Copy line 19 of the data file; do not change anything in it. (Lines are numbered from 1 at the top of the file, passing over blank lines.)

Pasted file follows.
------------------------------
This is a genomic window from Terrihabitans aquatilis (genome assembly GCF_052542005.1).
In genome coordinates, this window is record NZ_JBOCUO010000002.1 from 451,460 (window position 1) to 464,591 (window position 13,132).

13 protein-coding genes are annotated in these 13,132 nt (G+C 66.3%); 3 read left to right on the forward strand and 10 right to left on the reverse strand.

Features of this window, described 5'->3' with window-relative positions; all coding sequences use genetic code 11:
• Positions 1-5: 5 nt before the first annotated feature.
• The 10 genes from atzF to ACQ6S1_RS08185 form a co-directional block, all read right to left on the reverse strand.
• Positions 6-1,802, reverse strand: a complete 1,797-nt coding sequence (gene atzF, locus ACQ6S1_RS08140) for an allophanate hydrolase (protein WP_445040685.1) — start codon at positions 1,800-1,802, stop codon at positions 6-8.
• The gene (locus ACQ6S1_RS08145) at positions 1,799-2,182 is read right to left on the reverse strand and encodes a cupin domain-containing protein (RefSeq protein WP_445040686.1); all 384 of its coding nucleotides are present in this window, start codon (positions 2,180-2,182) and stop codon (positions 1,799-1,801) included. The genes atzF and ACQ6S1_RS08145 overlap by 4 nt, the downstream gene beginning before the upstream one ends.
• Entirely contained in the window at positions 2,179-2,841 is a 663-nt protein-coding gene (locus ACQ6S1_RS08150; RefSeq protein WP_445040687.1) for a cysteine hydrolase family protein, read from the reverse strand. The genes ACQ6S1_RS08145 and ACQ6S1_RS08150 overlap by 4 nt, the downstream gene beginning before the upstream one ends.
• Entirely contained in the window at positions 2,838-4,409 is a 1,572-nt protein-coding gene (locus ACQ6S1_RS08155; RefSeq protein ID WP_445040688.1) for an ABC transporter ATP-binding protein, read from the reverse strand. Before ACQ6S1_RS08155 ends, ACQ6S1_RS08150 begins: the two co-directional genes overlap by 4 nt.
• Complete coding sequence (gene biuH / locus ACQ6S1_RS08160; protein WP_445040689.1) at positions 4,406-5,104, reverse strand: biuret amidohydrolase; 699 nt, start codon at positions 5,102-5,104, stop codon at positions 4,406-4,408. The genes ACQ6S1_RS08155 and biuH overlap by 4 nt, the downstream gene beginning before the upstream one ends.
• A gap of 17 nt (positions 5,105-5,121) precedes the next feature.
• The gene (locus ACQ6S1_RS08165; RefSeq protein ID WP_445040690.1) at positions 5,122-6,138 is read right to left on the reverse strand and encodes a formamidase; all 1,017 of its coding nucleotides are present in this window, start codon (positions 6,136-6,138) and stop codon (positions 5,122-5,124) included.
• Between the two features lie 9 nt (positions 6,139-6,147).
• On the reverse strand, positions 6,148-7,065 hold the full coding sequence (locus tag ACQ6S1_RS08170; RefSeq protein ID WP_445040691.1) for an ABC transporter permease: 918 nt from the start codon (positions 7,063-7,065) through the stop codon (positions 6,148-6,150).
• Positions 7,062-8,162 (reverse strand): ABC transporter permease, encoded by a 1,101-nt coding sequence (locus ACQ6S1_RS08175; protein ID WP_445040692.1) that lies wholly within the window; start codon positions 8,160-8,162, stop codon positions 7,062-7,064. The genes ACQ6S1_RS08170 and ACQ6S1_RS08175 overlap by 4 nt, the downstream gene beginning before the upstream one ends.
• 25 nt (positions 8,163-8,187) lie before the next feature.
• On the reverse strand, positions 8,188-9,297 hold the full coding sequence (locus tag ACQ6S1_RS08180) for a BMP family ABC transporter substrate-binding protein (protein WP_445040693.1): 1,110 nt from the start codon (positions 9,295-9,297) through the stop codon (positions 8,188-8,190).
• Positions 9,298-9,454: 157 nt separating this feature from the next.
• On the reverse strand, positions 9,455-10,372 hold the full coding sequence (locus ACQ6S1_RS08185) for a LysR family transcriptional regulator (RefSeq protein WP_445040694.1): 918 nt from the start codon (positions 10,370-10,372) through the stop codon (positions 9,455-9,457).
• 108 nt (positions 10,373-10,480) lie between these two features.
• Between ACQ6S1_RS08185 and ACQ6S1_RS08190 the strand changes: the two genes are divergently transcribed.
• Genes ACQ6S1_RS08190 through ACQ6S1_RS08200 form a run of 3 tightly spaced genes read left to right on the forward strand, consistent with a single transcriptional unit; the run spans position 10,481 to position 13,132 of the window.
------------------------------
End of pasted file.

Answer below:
• Positions 9,298-9,454: 157 nt separating this feature from the next.